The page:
IDEAS home Printed from https://ideas.repec.org/a/eee/ehbiol/v10y2012i3p221-231.html
   My bibliography  Save this article

Undernutrition, subsequent risk of mortality and civil war in Burundi

Author

Listed:
  • Verwimp, Philip

Abstract

The paper investigates the effect of child undernutrition on the risk of mortality in Burundi. Using anthropometric data from a longitudinal survey (1998–2007) we find that undernourished children, measured by the height-for-age z-scores (HAZ) in 1998 had a higher probability to die during subsequent years. In order to address the problem of omitted variables correlated with both nutritional status and the risk of mortality, we use the length of exposure to civil war prior to 1998 as a source of exogenous variation in a child's nutritional status. Children exposed to civil war in their area of residence have worse nutritional status. The results indicate that one year of exposure translates into a 0.15 decrease in the HAZ, resulting in a 10% increase in the probability to die. For boys, we find a 0.34 decrease in HAZ per year of exposure, resulting in 25% increase in the probability to die. For girls, the results are statistically not significant at the usual thresholds. We show the robustness of our results and we derive policy conclusion for a nutrition intervention in times of conflict.

Suggested Citation

  • Verwimp, Philip, 2012. "Undernutrition, subsequent risk of mortality and civil war in Burundi," Economics & Human Biology, Elsevier, vol. 10(3), pages 221-231.
  • Handle: RePEc:eee:ehbiol:v:10:y:2012:i:3:p:221-231
    DOI: 10.1016/j.ehb.2011.09.007
    as

    Download full text from publisher

    File URL: http://www.sciencedirect.com/science/article/pii/S1570677X11000980
    Download Restriction: Full text for ScienceDirect subscribers only

    As the access to this document is restricted, you may want to search for a different version of it.

    References listed on IDEAS

    as
    1. repec:ags:stataj:119292 is not listed on IDEAS
    2. Harold Alderman & John Hoddinott & Bill Kinsey, 2006. "Long term consequences of early childhood malnutrition," Oxford Economic Papers, Oxford University Press, vol. 58(3), pages 450-474, July.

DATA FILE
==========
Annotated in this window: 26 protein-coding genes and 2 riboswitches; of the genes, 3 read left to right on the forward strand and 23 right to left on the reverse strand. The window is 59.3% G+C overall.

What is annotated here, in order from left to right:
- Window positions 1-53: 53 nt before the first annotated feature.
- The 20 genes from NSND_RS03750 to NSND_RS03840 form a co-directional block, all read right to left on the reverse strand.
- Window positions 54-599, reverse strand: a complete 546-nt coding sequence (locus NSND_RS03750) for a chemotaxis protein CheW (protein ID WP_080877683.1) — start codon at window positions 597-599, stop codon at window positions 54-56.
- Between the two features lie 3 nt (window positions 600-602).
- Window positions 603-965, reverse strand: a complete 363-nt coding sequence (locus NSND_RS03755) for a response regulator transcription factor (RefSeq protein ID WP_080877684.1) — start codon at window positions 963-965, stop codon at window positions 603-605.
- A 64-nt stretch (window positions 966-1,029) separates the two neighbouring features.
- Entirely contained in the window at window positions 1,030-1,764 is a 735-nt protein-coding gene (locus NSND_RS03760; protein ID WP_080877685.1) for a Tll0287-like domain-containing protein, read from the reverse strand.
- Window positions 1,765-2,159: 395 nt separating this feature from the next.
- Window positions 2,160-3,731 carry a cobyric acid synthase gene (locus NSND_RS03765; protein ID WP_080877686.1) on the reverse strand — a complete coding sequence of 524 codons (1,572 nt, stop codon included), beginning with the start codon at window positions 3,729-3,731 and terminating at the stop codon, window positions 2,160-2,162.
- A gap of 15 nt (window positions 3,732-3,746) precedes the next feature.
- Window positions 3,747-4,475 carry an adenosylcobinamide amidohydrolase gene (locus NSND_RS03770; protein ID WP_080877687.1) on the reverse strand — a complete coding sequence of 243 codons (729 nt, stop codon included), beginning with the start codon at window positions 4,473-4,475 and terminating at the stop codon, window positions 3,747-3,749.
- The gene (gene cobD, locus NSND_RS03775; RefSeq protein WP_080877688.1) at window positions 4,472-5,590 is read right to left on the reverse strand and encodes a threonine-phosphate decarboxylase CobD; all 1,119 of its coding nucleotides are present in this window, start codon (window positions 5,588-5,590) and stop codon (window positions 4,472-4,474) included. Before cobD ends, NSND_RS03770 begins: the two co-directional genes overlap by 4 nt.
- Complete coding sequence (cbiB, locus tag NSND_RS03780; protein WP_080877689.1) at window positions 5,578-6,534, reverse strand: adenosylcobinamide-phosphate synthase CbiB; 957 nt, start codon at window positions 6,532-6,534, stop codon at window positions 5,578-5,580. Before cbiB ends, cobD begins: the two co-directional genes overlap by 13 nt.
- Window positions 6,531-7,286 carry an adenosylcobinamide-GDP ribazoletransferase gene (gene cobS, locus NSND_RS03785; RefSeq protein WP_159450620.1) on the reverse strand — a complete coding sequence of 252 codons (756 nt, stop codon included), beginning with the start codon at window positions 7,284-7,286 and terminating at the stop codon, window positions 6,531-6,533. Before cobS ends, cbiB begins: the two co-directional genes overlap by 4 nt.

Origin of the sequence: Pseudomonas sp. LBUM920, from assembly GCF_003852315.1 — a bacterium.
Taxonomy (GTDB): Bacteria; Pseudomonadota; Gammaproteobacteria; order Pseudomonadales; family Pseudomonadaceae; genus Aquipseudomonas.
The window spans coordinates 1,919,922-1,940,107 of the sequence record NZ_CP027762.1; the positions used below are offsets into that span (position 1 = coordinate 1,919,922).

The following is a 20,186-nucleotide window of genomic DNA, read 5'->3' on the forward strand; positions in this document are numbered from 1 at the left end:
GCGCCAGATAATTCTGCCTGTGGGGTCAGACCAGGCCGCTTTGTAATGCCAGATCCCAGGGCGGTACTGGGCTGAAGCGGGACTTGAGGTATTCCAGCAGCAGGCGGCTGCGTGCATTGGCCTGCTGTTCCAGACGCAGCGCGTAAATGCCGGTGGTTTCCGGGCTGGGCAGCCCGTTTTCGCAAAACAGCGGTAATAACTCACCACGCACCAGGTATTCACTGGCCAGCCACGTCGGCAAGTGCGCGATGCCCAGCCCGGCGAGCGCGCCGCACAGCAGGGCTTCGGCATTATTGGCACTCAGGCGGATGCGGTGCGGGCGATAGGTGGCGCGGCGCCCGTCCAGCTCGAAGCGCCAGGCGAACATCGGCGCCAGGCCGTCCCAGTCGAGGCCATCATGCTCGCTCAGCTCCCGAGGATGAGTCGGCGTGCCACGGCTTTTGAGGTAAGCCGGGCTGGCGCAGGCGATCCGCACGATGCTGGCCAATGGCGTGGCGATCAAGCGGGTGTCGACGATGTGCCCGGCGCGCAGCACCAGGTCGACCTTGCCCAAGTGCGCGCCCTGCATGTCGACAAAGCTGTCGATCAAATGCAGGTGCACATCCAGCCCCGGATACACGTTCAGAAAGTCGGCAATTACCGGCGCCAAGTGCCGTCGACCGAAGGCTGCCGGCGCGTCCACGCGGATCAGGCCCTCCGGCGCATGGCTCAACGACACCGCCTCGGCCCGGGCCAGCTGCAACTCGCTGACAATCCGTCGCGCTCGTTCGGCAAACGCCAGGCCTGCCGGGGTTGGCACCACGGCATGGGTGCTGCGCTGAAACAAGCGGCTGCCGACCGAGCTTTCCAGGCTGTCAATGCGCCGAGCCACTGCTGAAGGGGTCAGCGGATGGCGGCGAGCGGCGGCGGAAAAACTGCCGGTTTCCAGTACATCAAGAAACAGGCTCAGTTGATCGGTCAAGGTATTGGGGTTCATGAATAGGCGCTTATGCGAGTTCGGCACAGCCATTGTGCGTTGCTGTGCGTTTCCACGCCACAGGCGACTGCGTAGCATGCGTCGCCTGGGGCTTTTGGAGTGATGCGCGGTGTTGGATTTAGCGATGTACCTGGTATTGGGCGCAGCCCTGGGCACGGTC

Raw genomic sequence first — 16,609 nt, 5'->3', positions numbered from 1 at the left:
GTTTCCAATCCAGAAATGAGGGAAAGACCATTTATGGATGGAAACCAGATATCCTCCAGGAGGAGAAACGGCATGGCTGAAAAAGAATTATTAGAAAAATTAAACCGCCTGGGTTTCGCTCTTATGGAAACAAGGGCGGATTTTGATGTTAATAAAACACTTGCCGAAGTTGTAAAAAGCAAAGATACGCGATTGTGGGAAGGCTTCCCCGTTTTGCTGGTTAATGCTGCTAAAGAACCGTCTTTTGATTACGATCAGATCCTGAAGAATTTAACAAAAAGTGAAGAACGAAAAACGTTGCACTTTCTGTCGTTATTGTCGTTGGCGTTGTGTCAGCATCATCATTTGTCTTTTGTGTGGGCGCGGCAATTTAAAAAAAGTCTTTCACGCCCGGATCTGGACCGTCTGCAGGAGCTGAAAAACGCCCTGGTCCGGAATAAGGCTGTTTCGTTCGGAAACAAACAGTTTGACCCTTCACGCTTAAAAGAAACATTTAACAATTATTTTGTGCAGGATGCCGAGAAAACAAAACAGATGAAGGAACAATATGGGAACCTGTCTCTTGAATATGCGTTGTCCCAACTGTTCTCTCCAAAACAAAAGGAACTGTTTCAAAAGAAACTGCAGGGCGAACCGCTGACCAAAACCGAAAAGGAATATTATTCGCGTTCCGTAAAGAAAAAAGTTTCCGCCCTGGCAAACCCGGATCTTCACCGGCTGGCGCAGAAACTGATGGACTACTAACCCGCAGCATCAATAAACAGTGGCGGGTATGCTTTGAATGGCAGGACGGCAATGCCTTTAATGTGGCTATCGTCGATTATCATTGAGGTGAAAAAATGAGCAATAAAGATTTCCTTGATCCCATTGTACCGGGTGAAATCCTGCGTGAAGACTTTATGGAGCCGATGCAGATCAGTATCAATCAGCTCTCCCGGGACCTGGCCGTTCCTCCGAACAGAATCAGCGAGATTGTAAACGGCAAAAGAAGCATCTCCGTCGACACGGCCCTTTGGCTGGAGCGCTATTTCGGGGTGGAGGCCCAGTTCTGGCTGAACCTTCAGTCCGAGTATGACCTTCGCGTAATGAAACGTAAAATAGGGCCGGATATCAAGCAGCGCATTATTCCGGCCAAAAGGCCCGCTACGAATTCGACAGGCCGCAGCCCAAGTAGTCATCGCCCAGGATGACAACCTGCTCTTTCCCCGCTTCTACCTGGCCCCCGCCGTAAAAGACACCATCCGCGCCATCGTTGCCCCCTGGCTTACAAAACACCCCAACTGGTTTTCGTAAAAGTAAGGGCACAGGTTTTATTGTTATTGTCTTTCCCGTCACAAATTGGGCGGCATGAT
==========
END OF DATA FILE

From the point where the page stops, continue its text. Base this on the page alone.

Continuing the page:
3. Alderman, Harold & Lokshin, Michael & Radyakin, Sergiy, 2011. "Tall claims: Mortality selection and the height of children in India," Economics & Human Biology, Elsevier, vol. 9(4), pages 393-406.
    4. James J. Heckman, 2008. "Econometric Causality," International Statistical Review, International Statistical Institute, vol. 76(1), pages 1-27, April.
    5. Tom Bundervoet & Philip Verwimp & Richard Akresh, 2009. "Health and Civil War in Rural Burundi," Journal of Human Resources, University of Wisconsin Press, vol. 44(2).
    6. Austin Nichols, 2007. "Causal inference with observational data," Stata Journal, StataCorp LP, vol. 7(4), pages 507-541, December.
    7. International Monetary Fund, 2007. "Burundi; Poverty Reduction Strategy Paper," IMF Staff Country Reports 07/46, International Monetary Fund.
    8. Imbens, Guido W & Angrist, Joshua D, 1994. "Identification and Estimation of Local Average Treatment Effects," Econometrica, Econometric Society, vol. 62(2), pages 467-475, March.
    9. Mu, Ren & Zhang, Xiaobo, 2011. "Why does the Great Chinese Famine affect the male and female survivors differently? Mortality selection versus son preference," Economics & Human Biology, Elsevier, vol. 9(1), pages 92-105, January.
    Full references (including those not matched with items on IDEAS)

    Citations

    Citations are extracted by the CitEc Project, subscribe to its RSS feed for this item.
    as


    Cited by:

    1. Tilman Brück & Patricia Justino & Philip Verwimp & Andrew Tedesco & Alexandra Avdeenko, 2013. "Measuring Conflict Exposure in Micro-Level Surveys," HiCN Working Papers 153, Households in Conflict Network.
    2. Lionel Jeusette & Philip Verwimp, 2017. "Childhood aspirations, occupational outcomes and exposure to violence: Evidence from Burundi," HiCN Working Papers 247, Households in Conflict Network.
    3. Philip Verwimp & Juan Carlos Muñoz-Mora, 2013. "Returning Home after Civil War: Food security, nutrition and poverty among Burundian households," HiCN Working Papers 123, Households in Conflict Network.